A powered parachute penetrated the airspace of an IDF base in the center of Israel and approached a fighter jet Wednesday, the IDF Spokesperson's Unit reported on Friday.
No injuries were reported.
"The IDF will work alongside Israel Air Force Authority to eliminate the safety risk of flying in violation of the law and airspace regulations, as stated in Israel's Aeronautical Information Publication (AIP)," the IDF Spokesperson's Unit commented.
"The IDF urges anyone using Israeli airspace to do so according to airspace regulations in order to avoid endangering lives and damaging military and civilian aircraft, " the IDF Spokesperson's Unit added.
After receiving updates about the serious incident, the chief investigator at the Ministry of Transport and Road Safety is set to publish in a few days a preliminary report, in order to prevent the recurrence of similar incidents.
Powered parachutes approaching planes is a familiar problem that is well known to the chief investigator. One of the most serious events in recent years occurred in September 2017, when a motorized parachute approached a small aircraft near Tira, an Arab city in the Central District of the country.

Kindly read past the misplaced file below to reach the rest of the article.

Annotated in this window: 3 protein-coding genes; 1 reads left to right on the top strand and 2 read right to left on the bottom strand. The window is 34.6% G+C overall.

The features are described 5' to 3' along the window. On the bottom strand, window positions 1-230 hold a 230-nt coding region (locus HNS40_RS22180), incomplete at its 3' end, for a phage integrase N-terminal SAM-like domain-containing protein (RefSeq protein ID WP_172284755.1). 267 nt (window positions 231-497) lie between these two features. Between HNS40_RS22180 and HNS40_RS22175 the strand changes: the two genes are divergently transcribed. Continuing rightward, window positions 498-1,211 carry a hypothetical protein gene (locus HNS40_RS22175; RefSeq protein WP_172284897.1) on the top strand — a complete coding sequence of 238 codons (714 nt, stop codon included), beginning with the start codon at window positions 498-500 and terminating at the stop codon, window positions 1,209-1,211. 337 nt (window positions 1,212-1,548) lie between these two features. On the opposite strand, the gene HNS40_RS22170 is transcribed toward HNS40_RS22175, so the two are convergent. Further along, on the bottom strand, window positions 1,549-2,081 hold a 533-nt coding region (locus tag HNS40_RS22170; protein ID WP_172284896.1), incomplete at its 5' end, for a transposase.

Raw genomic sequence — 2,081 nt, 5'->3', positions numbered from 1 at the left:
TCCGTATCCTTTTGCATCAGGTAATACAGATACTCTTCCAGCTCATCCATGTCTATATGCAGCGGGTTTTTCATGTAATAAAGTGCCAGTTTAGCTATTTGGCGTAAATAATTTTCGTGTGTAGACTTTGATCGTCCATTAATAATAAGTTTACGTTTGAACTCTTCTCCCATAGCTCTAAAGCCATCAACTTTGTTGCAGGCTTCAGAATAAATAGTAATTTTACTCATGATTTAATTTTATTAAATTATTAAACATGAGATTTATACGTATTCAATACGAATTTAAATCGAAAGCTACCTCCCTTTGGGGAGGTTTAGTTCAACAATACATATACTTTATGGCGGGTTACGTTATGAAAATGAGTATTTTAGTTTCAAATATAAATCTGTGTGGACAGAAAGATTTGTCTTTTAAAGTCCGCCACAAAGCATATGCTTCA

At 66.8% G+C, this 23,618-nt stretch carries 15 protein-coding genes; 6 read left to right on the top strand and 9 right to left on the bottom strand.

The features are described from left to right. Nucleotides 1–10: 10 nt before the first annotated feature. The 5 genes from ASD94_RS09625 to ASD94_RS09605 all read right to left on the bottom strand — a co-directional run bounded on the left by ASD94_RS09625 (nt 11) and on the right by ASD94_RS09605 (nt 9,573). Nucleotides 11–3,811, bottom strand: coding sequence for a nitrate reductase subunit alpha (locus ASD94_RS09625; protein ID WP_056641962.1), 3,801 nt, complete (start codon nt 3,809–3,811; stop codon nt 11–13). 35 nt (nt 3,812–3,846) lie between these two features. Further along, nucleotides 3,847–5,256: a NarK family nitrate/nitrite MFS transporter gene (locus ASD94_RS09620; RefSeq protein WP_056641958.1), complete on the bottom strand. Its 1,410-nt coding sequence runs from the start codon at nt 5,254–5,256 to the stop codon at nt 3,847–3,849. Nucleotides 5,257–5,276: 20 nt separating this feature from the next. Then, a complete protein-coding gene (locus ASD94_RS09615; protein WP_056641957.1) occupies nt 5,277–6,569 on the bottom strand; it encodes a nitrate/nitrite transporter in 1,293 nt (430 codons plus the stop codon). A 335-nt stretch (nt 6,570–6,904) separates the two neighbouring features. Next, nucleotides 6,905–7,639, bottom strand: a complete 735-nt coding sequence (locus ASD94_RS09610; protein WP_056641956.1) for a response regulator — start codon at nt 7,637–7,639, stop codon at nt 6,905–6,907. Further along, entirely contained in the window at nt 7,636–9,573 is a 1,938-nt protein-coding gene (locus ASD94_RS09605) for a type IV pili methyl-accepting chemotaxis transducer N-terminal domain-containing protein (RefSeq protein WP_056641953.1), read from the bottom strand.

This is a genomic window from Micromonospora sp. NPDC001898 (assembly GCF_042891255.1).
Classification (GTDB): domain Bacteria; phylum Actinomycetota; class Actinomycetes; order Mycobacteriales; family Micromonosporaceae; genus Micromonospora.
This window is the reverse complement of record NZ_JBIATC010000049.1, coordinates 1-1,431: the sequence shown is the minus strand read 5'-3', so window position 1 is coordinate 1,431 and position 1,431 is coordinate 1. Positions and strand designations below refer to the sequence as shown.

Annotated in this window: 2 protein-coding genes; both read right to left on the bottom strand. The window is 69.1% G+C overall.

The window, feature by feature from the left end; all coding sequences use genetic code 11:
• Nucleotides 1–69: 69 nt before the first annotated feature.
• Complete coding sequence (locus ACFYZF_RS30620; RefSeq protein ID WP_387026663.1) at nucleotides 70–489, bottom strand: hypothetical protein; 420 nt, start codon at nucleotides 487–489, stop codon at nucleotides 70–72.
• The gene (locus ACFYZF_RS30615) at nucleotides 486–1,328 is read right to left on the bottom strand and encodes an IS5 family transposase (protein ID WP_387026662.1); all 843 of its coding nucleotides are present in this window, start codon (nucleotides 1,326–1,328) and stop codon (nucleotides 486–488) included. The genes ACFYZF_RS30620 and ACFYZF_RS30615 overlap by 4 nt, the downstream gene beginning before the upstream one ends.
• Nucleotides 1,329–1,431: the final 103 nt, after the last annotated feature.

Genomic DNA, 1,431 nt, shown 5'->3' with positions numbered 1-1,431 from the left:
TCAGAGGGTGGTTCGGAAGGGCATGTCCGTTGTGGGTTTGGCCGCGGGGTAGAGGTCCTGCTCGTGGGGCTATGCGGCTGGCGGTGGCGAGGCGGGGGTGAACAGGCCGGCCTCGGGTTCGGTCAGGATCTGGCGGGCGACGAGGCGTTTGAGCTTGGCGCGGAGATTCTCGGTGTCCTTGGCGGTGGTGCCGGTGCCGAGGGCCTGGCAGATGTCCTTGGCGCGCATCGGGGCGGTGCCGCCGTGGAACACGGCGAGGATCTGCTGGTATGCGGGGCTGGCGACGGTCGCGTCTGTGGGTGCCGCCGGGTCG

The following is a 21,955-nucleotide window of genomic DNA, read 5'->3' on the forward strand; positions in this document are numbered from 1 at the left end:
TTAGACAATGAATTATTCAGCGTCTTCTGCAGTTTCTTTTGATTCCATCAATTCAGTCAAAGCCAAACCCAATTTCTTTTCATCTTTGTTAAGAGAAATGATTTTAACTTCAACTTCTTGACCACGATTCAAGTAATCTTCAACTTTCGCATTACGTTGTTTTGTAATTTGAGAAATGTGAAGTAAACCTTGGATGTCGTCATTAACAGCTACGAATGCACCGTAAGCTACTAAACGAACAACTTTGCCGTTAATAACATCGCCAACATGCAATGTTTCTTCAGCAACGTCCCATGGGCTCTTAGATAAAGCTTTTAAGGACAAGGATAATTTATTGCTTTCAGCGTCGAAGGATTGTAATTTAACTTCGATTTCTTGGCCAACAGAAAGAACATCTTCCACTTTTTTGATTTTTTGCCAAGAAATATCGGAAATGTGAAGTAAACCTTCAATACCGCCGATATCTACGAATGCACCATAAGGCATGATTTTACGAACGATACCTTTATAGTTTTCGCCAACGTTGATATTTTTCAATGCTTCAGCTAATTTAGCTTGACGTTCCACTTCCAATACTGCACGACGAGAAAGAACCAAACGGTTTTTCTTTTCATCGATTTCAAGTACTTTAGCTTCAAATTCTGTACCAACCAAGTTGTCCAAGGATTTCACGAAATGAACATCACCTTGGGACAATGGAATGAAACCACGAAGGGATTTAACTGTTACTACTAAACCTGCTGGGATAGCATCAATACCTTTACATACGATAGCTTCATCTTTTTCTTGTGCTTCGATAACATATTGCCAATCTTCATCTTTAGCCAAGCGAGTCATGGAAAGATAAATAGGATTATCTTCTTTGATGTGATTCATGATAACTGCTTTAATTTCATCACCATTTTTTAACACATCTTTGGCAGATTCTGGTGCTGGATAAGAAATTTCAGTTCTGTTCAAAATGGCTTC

At the time, the investigation revealed that a flying instructor in a Sky Airline plane spotted a powered parachute passing by at 800 feet from a distance of 100 meters. The pilot turned quickly to the left to avoid a possible blast.
According to the report compiled by the chief investigator at the time, Yitzhak Raz, "in some cases, light aircraft pilots identified the motorized parachutes early and reported them to tower inspectors while avoiding the approaching parachute.
"However, in other cases, the pilots noticed the approaching parachutes relatively late, and so they had to fly dangerously close to these parachutes in order to pass through," he added.
"These events can turn into more serious events and therefore the public should avoid penetrating flight zones or control areas without prior airspace coordination…veteran pilots are concerned about the scale of these events," Raz concluded.
In recent years a number of incidents were reported in which multirotor drone delayed civilian flights. For example, last December, a multirotor drone entered the air space of Ben-Gurion Airport causing a 15 minutes' delay in civilian flights.
Israel Airports Authority said at the time that immediately after the drone was spotted, police and security forces searched for its operator and a notice was sent to the chief investigator and the Civil Aviation Authority.
A month prior, the State Comptroller's report on "The National Preparedness for Defense against the Threat of Drones" was published. The report listed a serious of flaws, including the lack of licensing regulations, lack of a supervising body, and the army's dawdling approach.